Democracy’s lungful of oxygen comes from its respect for human rights. While the Day of Democracy focuses on ‘parliamentary oversight’ it is nothing but an assurance to people that they would be safe and justice would be done. Parliament is a primary forum for protecting human rights but it’s only on its failure that judiciary and civil society have to barge in.

The Universal Declaration of Human Rights 1948 captures this relationship of democracy and human rights in Art 21 (3), “The will of the people shall be the basis of the authority of government; this will shall be expressed in periodic and genuine elections which shall be by universal and equal suffrage and shall be held by secret vote or by equivalent free voting procedures.”

The last perplexing question on democracy emerges from Art 21(3) mentioned above. This article is merely reflecting an 1861 model of John Stuart Mill’s ‘Representative Democracy’ which continued to be popular in post-second world war explorations of the Comparative Politics Movement in the non-western world. These studies conducted in emerging post-colonial nations experimenting with their cultural frames of democracies saw elections as a primary representative act of democracy as even that appeared difficult.

Seventy-five years later with fairly well-informed voters and high-paced technology, it is now well established that to think of elections as an assurance of democracy is merely stamping a procedure that has become a ritual. It rarely gets converted to substantive democracy in which those who elect also control their representatives through institutions of accountability and information dissemination. Much has been done to prevent substantive democracy through ordinances, notifications, and laws which shrink space for public discourse and twist democracy into a one-way ratchet.

This has now raised questions of ‘democratic backsliding’ in which governments ritually hold timely free and fair elections through an independent election commission nonetheless institutions for the participation of people and voicing their concerns are locked up and enforcement agencies have personnel policies that turn exceptional clause of discretion into regular norm to appoint compliant officials.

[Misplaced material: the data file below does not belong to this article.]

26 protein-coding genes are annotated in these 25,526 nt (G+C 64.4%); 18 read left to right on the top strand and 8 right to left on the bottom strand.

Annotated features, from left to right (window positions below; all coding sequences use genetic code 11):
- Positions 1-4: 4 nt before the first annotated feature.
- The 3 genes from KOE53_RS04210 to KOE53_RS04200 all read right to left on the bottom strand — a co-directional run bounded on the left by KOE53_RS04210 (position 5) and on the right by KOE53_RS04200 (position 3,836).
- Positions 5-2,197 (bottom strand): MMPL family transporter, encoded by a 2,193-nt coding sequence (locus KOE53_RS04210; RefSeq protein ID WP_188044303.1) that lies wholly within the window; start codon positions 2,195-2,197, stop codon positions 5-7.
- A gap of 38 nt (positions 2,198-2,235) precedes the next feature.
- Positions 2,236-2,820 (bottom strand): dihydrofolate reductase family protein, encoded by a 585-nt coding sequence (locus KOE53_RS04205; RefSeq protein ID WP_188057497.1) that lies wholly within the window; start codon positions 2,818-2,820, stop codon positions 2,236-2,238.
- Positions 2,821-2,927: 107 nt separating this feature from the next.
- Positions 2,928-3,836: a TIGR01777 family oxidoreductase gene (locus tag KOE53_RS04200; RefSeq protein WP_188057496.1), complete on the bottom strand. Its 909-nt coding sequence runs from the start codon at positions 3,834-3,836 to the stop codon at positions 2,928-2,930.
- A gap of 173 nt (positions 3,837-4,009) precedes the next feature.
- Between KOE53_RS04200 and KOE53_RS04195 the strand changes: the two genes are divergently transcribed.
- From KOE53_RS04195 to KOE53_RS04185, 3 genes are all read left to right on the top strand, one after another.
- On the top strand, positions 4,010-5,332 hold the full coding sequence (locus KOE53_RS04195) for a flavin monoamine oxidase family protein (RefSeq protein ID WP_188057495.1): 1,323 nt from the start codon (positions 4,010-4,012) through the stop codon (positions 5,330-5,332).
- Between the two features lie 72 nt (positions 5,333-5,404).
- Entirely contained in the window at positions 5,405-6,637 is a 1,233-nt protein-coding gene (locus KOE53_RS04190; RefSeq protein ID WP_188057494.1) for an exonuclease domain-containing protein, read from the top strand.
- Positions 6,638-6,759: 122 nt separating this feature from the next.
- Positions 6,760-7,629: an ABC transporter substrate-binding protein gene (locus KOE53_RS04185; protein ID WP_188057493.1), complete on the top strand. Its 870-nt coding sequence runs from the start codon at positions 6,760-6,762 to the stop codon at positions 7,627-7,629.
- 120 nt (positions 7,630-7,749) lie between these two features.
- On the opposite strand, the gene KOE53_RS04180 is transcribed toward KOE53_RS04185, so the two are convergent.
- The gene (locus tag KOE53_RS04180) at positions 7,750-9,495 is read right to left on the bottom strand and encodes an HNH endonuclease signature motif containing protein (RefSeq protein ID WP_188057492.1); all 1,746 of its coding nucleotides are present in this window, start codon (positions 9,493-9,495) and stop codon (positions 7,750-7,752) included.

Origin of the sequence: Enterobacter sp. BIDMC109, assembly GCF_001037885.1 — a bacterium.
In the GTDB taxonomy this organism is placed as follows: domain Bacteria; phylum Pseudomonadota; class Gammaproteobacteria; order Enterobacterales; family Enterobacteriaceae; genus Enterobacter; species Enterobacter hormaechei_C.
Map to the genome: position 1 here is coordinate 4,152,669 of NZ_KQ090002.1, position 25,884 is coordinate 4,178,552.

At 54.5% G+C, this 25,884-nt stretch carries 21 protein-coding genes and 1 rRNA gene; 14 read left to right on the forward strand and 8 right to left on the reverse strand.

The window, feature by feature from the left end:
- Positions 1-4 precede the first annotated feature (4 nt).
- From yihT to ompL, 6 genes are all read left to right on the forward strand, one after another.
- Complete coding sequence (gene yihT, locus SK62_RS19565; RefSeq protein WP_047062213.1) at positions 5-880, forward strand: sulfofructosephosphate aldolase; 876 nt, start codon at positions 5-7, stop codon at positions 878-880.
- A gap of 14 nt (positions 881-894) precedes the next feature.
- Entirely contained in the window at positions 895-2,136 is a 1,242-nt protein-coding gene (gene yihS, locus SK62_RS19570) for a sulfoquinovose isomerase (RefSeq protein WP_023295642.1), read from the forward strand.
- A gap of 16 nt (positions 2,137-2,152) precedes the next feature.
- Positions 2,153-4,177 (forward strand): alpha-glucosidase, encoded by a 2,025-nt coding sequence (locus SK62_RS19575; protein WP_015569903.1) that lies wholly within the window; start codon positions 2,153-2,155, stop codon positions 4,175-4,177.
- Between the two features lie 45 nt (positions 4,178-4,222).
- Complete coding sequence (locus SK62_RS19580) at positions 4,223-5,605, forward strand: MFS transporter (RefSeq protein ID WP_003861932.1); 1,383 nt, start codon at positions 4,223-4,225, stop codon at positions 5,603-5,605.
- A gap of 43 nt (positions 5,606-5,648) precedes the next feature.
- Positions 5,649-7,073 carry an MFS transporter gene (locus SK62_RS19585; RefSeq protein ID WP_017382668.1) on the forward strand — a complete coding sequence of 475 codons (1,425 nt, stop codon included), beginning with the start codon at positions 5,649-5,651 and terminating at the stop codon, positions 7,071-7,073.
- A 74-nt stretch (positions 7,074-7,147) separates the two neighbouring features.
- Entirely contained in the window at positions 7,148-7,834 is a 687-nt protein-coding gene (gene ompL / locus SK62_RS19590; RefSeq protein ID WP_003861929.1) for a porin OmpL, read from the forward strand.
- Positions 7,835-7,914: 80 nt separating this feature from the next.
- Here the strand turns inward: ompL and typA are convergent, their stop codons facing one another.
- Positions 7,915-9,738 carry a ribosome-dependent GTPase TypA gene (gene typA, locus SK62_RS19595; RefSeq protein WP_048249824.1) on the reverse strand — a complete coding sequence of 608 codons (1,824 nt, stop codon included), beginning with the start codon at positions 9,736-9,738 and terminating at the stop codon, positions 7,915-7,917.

In a world governed by cyber interaction and veiled opinions, winning an election against poor and minimally educated may just be a sort of a digital craft in which a prowling cat can be presented as a gentle generous lion. Now that this obstinate pandemic has put everyone from primary school kids to the top governance officials over online internet-based information, one would fail to imagine now what intellectual disaster is cumulatively going to stand against democracies in times to come.

Democracy is short-term representative governance and a long-term substantive life based upon a due process of law, access to justice, freedom of expression, and protection of human rights including gender rights. Freedom of expression may give some shape to substantive democracy but laws inculcating ethics and integrity are weakening. Democracies have no viable alternative other than repression and surveillance. Unless this Day of Democracy is rightly observed we may continue to repeat Plato’s words that democracy is where donkeys march on roads with flags claiming to be perfect democrats.

First Published in The Daily Guardian Thoughts on the International Day of Democracy on September 16, 2021.

Read another piece on Ensuring Health Benefits for Marginalized sections in UP by Amita Singh titled Social Transformation Necessary to Ensure Health Benefits for Marginalized Sections in Uttar Pradesh in IMPRI Insights

Read another piece titled Women Judges and Raised Hopes for Substantive Justice in IMPRI Insights

About the Author

Amita Singh

Prof Amita SinghPresident, NAPSIPAG Centre for Disaster Research, Delhi;
Rtd. Professor, Jawaharlal Nehru University (JNU)